On PleyWorld, once user submissions receive 5,000 votes, Pley will create the set, as well as accompanying instructions, and then offer it to the community either for rent or for purchase, with price dependent on the number of pieces and complexity. Creators will get to realize their dreams if their sets are made, but they won’t make any financial gain via the arrangement – the chance to see an imagined creation realized is expected to be reward enough. Read More
Twitch made streaming video games into a hugely popular phenomenon, so what could be next big livestreaming thing? Perhaps it’s watching other people code.
An emerging trend appears to be live streams in which viewers can tune in to watch people code things like Minecraft servers, writing a compiler from scratch or building a search engine. There are tons of streams already popping up around the internet.
Pair programming is already a popular way to learn how to code in businesses, but it’s not always realistic to have someone shadow you while you work. Livestreaming a coding session, it turns out, is gaining popularity fairly quickly. Read More
Entrepreneurship is often associated with people who assume the risk of starting a business venture for financial gain. However, entrepreneurs exist in many forms: They may be writers, carpenters, computer programmers, school principals or fundraisers, to name just a few examples.
What they have in common is an “entrepreneurial mindset” that enables them to see opportunities for improvement, take initiative and collaborate with others to turn their ideas into action. Everyone is born with some propensity for entrepreneurship, which at its core is about solving problems creatively, according to Yong Zhao, a professor at the University of Oregon’s College of Education. He is the author of several books, including, most recently, “Who’s Afraid of the Big Bad Dragon? Why China has the Best (and Worst) Education System in the World.” Read More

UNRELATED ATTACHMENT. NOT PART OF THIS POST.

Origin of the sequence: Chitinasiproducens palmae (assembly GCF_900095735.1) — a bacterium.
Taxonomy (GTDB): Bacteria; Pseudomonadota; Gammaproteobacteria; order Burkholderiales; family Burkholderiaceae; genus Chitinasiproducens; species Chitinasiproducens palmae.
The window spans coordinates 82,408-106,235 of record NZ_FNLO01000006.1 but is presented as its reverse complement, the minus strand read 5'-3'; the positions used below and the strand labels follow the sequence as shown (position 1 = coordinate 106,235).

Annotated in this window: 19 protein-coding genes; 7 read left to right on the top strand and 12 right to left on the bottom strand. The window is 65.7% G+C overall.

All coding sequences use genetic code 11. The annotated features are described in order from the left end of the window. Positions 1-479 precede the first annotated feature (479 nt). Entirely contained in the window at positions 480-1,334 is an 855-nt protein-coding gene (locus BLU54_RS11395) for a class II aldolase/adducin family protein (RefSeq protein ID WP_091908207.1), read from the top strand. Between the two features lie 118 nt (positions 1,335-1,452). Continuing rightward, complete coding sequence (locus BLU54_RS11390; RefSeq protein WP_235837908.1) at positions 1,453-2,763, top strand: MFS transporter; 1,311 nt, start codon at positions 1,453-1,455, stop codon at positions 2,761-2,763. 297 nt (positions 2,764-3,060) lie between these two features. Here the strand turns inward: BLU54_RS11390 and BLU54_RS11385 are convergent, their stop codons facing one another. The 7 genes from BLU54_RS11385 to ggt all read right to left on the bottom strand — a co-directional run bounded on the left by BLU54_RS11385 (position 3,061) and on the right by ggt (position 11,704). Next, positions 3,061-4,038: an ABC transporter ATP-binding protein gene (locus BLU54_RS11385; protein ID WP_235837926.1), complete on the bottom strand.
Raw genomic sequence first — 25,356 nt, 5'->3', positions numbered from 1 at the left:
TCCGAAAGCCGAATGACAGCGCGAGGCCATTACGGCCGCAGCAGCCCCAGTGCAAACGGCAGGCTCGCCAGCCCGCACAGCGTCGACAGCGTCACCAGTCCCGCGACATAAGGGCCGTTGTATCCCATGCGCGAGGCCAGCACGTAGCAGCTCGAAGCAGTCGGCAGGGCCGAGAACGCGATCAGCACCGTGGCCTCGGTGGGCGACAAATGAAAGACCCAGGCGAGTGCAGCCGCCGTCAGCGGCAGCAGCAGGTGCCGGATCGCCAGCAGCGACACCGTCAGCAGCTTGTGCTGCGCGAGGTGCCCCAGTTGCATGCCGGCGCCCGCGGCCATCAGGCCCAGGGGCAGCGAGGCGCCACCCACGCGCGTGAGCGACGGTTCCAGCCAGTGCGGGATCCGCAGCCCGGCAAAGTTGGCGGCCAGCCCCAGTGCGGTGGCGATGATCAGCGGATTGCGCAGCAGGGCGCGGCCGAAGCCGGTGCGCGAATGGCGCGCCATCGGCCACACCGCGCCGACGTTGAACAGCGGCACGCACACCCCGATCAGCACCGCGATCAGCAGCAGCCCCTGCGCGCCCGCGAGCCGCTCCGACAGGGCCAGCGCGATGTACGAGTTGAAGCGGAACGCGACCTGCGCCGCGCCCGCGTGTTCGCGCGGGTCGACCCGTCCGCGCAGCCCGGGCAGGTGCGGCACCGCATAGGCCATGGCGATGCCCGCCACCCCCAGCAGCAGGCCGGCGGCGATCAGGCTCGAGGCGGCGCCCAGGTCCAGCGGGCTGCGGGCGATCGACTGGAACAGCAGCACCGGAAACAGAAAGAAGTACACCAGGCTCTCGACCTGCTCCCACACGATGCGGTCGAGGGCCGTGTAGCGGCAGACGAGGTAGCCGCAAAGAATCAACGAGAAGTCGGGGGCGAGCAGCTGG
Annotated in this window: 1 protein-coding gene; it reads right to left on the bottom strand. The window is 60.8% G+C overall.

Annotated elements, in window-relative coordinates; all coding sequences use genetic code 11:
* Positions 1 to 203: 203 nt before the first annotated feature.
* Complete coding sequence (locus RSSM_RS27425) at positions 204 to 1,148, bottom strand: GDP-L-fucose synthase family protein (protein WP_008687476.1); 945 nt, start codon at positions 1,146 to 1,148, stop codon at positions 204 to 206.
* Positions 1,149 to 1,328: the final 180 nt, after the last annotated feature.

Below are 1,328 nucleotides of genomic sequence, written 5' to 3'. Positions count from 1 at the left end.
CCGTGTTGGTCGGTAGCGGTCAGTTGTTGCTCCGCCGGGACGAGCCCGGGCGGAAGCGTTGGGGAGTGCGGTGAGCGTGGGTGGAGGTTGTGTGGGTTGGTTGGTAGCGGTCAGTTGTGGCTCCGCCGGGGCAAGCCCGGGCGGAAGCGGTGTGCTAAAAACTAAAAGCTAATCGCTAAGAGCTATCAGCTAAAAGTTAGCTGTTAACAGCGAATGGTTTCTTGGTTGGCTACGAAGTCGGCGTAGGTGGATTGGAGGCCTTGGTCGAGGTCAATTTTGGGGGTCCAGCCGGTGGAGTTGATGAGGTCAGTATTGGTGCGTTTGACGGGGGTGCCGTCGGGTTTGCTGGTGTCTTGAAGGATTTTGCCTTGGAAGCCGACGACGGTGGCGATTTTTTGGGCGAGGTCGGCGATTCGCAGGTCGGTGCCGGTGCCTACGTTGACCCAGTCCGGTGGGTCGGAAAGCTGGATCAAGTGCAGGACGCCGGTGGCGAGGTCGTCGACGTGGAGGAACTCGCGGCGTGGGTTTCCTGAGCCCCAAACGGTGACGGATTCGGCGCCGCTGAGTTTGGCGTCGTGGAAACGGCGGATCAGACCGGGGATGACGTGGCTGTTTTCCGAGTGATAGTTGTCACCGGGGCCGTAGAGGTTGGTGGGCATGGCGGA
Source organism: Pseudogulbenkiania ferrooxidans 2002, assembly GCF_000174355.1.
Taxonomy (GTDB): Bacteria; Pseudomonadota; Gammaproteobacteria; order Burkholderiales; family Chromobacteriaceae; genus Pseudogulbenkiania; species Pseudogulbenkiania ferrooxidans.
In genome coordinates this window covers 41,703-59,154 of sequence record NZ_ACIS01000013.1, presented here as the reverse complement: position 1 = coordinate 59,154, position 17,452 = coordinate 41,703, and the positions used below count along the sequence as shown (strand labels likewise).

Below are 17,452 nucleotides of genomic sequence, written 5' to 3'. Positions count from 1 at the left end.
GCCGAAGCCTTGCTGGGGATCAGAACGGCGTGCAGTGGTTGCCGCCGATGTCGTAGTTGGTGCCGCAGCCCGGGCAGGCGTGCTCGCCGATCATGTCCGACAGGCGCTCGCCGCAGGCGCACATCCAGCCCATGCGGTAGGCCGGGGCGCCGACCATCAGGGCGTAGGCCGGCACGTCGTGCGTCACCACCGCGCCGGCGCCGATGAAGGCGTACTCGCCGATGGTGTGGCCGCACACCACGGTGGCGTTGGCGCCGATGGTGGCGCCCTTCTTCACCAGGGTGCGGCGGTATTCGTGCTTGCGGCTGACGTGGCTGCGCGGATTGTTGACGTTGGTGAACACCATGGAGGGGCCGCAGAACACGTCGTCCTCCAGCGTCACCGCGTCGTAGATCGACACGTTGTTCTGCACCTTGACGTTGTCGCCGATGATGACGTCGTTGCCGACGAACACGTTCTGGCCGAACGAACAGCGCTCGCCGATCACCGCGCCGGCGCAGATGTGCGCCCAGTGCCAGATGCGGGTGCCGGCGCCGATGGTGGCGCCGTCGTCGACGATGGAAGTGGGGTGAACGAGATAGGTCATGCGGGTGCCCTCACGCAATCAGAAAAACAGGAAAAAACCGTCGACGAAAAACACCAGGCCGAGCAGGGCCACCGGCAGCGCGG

Using a smartphone or iPad to pacify a toddler may impede their ability to learn self-regulation, according to researchers.
In a commentary for the journal Pediatrics, researchers at Boston University School of Medicine reviewed available types of interactive media and raised “important questions regarding their use as educational tools”, according to a news release.
The researchers said that though the adverse effects of television and video on very small children was well understood, society’s understanding of the impact of mobile devices on the pre-school brain has been outpaced by how much children are already using them. Read More
This collection of short videos explores "Genius Hour," a method that gives students one hour per week to focus on a project of their choice. Imagine what your students can do when they're able to pursue their interests in the classroom!
Americans’ atrocious eating habits start incredibly young, according to a new, comprehensive analysis of foods sold for infants and toddlers.
About one-third of dinners made for toddlers contained at least one kind of added sugar, researchers from the Centers for Disease Control and Prevention found. So did 97% of breakfast pastries and cereal bars for this age group. Even 88% of juices and other drinks marketed for infants and toddlers are spiked with added sugar.
In addition, 72% of toddler dinners were judged to be high in sodium, with an average of of 2,295 milligrams of sodium per meal. The Institute of Medicine recommends that toddlers consume no more than 1,500 mg of sodium a day. Read More